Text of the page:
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Going to Extremes: Family Structure, Children's Well-Being, and Social Science

Andrew J. Cherlin
Demography
Vol. 36, No. 4 (Nov., 1999), pp. 421-428
Published by: Springer on behalf of the Population Association of America
Stable URL: http://www.jstor.org/stable/2648081
Page Count: 8
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Going to Extremes: Family Structure, Children's Well-Being, and Social Science
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Abstract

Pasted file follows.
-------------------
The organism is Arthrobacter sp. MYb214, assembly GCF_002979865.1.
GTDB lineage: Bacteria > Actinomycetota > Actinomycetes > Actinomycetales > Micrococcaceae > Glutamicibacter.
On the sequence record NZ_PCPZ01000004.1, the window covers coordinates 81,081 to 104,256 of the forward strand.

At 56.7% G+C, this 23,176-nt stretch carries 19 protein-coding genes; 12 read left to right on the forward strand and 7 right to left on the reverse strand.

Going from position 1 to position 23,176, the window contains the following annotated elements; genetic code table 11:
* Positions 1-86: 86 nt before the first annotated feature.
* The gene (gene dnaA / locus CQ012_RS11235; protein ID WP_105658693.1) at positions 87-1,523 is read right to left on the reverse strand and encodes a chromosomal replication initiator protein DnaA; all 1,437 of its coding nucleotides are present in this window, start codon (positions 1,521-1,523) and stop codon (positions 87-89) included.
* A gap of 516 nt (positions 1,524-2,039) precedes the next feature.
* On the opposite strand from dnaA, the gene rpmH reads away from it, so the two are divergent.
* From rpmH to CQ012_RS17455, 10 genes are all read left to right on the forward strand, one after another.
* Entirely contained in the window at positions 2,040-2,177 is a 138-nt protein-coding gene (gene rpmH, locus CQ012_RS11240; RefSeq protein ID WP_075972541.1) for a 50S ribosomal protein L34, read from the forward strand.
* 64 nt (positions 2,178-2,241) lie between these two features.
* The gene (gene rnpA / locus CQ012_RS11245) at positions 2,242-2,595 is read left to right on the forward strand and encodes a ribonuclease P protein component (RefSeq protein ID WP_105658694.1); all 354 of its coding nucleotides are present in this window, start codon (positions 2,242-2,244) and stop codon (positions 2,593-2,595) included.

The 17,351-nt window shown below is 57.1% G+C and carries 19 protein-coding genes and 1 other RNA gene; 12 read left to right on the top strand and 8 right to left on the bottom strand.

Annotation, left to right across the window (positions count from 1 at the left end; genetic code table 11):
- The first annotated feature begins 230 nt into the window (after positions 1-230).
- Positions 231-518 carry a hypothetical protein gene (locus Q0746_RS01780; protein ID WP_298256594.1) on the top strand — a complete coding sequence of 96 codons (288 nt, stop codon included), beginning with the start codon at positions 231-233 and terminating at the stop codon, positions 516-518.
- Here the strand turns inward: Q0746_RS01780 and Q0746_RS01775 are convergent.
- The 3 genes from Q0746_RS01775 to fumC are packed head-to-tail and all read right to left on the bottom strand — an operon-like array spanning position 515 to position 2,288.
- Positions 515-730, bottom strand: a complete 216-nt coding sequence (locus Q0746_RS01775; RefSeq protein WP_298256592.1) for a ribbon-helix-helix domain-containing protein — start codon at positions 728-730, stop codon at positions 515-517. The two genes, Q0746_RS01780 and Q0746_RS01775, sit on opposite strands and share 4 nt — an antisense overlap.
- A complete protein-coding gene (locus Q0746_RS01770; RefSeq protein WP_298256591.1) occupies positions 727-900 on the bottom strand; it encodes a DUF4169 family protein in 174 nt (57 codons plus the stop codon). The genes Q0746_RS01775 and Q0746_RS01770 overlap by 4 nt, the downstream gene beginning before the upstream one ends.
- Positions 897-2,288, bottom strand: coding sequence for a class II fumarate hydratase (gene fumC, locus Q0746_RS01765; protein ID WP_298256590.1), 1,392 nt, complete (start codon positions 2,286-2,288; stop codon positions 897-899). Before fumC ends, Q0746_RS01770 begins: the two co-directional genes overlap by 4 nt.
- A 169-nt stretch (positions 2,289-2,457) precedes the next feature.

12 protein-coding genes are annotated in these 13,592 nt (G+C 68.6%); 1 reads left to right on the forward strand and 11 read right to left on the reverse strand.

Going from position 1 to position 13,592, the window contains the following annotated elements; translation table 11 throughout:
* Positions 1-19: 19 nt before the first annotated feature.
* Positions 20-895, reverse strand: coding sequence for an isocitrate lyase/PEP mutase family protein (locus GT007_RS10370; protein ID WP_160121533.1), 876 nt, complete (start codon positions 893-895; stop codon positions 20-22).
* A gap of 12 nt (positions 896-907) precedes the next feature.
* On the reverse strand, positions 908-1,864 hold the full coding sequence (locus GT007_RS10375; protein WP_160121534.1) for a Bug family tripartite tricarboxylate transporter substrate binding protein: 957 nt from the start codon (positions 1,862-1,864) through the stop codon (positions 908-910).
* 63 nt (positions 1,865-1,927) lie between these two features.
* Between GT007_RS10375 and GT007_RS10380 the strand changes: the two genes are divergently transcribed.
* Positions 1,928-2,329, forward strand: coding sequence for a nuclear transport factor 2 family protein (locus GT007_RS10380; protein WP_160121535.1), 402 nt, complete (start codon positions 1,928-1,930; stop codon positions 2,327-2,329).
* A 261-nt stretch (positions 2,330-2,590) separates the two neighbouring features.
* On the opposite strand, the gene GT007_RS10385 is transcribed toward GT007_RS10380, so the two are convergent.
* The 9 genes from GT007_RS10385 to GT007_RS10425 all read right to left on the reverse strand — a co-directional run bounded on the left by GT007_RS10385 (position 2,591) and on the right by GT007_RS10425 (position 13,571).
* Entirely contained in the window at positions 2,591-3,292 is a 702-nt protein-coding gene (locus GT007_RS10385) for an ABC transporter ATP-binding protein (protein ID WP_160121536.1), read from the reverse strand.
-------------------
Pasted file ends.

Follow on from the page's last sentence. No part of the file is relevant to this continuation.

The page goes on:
In this article I argue that public discussions of demographic issues are often conducted in a troubling pattern in which one extreme position is debated in relation to the opposite extreme. This pattern impedes our understanding of social problems and is a poor guide to sound public policies. To illustrate this thesis I use the case of social scientific research examining how children are affected by not living with two biological parents while they are growing up. Over the last decade, I maintain, most of the public, and even many social scientists, have been puzzled and poorly informed by this debate. In particular I consider Judith Wallerstein's clinically based claims of the pervasive, profound harm caused by divorce and, at the other extreme, Judith Rich Harris's reading of behavioral genetics and evolutionary psychology, which leads her to dismiss the direct effects of divorce. Neither extreme gives a clear picture of the consequences of growing up in a single-parent family or a stepfamily.

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